Posted: Jun 23, 2011 9:52 PM by Matt Stafford
Updated: Jun 24, 2011 6:50 AM
Thursday was Chris Lynch's first experience with the new steps at Section 16 open space in Colorado Springs -- a longtime popular trail.
"I think they add a little bit of a challenge, make it a little bumpier," says Lynch; he acknowledges it's not the smoothest of rides, but he sees the need.
"All in all I think it will save the trail from bad erosion," says Lynch. "(I) appreciate the effort."
However, not everyone is for the efforts of local volunteers -- who were working on the steps for National Trails Day earlier in the month.
"There's definitely some areas that need attention so the go ahead was given for them to perform some work," says Kurt Schroeder with the Colorado Springs Parks Department. "It needed some support, some stabilization, and some steps were created,"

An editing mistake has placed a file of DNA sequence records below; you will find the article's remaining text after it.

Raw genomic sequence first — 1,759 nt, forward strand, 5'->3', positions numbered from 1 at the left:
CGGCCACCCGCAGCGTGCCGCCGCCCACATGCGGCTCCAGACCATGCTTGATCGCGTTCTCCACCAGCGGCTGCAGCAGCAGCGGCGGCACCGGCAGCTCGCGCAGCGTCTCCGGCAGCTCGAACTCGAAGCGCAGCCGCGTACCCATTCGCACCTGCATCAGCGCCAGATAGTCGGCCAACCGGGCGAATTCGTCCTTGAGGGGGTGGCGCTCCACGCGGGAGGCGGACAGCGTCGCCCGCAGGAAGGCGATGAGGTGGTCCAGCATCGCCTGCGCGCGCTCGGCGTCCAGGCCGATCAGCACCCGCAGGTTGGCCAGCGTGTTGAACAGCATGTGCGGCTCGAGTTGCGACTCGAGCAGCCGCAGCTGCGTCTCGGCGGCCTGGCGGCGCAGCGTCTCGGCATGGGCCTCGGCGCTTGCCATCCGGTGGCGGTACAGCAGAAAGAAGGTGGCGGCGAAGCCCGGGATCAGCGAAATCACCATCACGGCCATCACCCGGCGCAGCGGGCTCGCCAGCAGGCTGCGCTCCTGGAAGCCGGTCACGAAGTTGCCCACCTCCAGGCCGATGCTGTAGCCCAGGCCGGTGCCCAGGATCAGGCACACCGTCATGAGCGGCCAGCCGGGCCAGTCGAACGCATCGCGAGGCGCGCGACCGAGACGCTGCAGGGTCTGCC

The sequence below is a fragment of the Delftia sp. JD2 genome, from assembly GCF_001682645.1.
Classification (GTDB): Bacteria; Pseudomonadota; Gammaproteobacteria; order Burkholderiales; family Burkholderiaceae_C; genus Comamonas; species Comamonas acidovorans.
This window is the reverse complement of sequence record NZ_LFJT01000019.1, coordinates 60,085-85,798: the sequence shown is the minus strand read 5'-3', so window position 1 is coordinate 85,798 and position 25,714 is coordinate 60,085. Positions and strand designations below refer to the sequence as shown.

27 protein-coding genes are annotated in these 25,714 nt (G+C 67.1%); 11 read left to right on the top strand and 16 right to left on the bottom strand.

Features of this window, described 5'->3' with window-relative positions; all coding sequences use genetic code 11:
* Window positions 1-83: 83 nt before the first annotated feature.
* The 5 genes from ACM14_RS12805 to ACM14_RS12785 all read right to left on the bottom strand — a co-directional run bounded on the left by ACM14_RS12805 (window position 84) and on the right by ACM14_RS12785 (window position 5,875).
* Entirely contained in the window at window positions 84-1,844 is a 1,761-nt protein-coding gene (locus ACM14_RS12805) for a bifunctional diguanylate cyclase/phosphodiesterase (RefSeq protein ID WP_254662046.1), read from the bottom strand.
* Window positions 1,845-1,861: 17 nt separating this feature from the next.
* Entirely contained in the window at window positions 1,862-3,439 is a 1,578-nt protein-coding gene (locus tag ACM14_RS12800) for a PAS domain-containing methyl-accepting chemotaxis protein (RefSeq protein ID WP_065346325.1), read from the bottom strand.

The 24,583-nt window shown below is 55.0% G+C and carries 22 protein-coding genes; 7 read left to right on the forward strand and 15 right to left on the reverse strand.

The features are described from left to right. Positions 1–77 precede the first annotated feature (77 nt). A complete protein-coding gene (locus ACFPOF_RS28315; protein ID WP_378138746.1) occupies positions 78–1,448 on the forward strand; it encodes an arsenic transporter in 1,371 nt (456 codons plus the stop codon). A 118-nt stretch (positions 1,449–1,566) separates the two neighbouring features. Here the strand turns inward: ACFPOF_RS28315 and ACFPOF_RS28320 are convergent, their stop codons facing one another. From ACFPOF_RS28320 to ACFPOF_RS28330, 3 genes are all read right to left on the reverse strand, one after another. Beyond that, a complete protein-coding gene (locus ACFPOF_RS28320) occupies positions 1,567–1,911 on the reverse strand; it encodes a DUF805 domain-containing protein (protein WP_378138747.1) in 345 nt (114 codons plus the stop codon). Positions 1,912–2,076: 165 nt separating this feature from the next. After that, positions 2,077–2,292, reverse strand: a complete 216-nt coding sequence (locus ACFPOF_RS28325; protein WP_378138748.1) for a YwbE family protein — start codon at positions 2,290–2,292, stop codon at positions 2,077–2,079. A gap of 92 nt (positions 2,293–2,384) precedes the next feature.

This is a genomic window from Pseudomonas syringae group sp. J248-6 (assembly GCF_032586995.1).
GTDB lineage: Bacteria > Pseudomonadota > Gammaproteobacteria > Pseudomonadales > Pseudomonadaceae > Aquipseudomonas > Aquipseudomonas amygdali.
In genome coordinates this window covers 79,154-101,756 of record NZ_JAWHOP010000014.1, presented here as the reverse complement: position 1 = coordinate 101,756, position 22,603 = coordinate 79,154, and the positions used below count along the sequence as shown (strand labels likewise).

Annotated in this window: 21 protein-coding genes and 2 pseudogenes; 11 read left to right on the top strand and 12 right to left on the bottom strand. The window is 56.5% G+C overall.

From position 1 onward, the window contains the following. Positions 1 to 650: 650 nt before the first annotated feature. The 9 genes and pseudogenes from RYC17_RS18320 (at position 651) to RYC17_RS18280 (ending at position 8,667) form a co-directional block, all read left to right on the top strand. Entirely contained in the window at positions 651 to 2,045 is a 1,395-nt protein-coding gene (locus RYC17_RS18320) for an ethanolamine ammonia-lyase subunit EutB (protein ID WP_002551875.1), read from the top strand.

But now the city is hearing about it from trail users.
"We're hearing from some users; particularly mountain bikers, who this isn't the way they would approach correcting this problem," says Schroeder.
Medicine Wheel Trail Advocates, A group that volunteers lots of time to maintaining local trails, told News First 5 that the trail was repaired in a way that excludes an entire group of users -- mountain bikers. They say, "It is unfortunate the work was done prior to the public master plan process," and that they "hope that any further work in the area in question will await the completion of the public process."
"Maybe got a little ahead of ourselves with allowing that work to move ahead," acknowledges Schroeder.
Lynch says he can see why people are upset, but he's not one of them.
"Yeah some people, but it's just kind of part of the terrain -- it adds to the challenge," says Lynch.
The changes come just as Colorado Springs enters the early stages of master planning Section 16, along with nearby White Acres and Red Rocks. Until they know what that plan will be, they say the steps will stay.
"It's providing support right now, and it's serving a purpose; unfortunately it's deterring one of the recreational uses and that's certainly something we don't do," says Schroeder. He says they hope to get plenty of mountain biker input as they plan the area's future.
For more on Colorado Springs' master planning of parks, click here.